Colossians-Ephesians, The Declaration of Independence and the Constitution of the Early Church

English: Peresopnytsia Gospels. 1556-1561. Min...
English: Peresopnytsia Gospels. 1556-1561. Miniature of Saint Matthew. (Photo credit: Wikipedia)

I realize that the title is a wholly anachronistic view of these two books. I admit and I own my guilt, if not shame, here. However, I cannot think of a better analogy by which to view these two books.

In reading these books for Sunday School class, in which we surface grazed both books, I read Ephesians first, giving preference to both the canonical order and my favorite of the two. However, in discussing some of this on Facebook that Saturday evening, Jeremiah Bailey said he felt like Ephesians was an expansion of Colossians. While I am not so sure as he is about that, and since he never offered up a second opinion, I am hesitant to cast my lost with him. Yet, there are some expansive elements in Ephesians developed from Colossians. I can admit that.

I would classify Colossians-Ephesians as a Deutero-Pauline book set for a variety of reasons. First, Colossians carries something of 2 Corinthians in it and seems to really develop certain themes from 2 Corinthians 5. Ephesians, however, develops Romans 8 extensively while pulling the developed Christology from Colossians. Thus, I think Brian LePort is most correct via our conversation on Facebook.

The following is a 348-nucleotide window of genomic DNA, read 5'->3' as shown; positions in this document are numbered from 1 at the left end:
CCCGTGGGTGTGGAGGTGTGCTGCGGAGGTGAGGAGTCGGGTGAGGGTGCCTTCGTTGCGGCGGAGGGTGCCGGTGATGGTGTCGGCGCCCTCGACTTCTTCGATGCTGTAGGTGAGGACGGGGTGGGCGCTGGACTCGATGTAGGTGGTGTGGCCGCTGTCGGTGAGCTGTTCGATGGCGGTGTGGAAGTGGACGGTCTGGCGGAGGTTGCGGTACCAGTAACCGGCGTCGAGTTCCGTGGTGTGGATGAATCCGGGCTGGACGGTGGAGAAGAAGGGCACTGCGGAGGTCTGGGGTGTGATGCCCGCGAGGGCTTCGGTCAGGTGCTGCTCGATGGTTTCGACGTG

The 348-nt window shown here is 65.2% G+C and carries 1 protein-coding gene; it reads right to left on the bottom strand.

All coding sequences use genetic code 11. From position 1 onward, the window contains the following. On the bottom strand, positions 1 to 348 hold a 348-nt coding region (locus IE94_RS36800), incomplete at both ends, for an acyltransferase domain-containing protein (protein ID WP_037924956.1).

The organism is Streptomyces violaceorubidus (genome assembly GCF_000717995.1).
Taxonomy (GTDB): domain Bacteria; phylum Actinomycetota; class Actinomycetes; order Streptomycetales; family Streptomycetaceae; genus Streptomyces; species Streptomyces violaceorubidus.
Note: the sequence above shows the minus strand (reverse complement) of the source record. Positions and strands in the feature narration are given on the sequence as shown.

The reason I would anachronistically call Colossians the Declaration of Independence is because there is still a tinge of impetus in the letter. The author is writing against a few things. I find a possible impetus in 2.8, or rather two impetuses. The first are the Greeks (maybe proto-Gnostics of some sort) and the Jews who do not believe in Jesus as Messiah. I say this because of the remark of philosophy and the elementary principles of the world, with the latter phrase referencing the Law of Moses and the former the empty (a pun?) philosophy of proto-Gnostics.

Ephesians carries almost no trace of opposition, but instead establishes the cause of the Church, the mission of the Church, and the operations of the Church. One thing I will point out here, is that our chapter 3 of Ephesians is strikingly Pauline. It includes a greeting and a benediction, amen. Perhaps Ephesians is built around this letter by Paul as a way to give a wider authority to the whole of the letter. This is, at best, circumstantial.

Anyway, these are just some thoughts on these two books.

Next week, we are reading through the pastorals, the pseudo-Pauline books.

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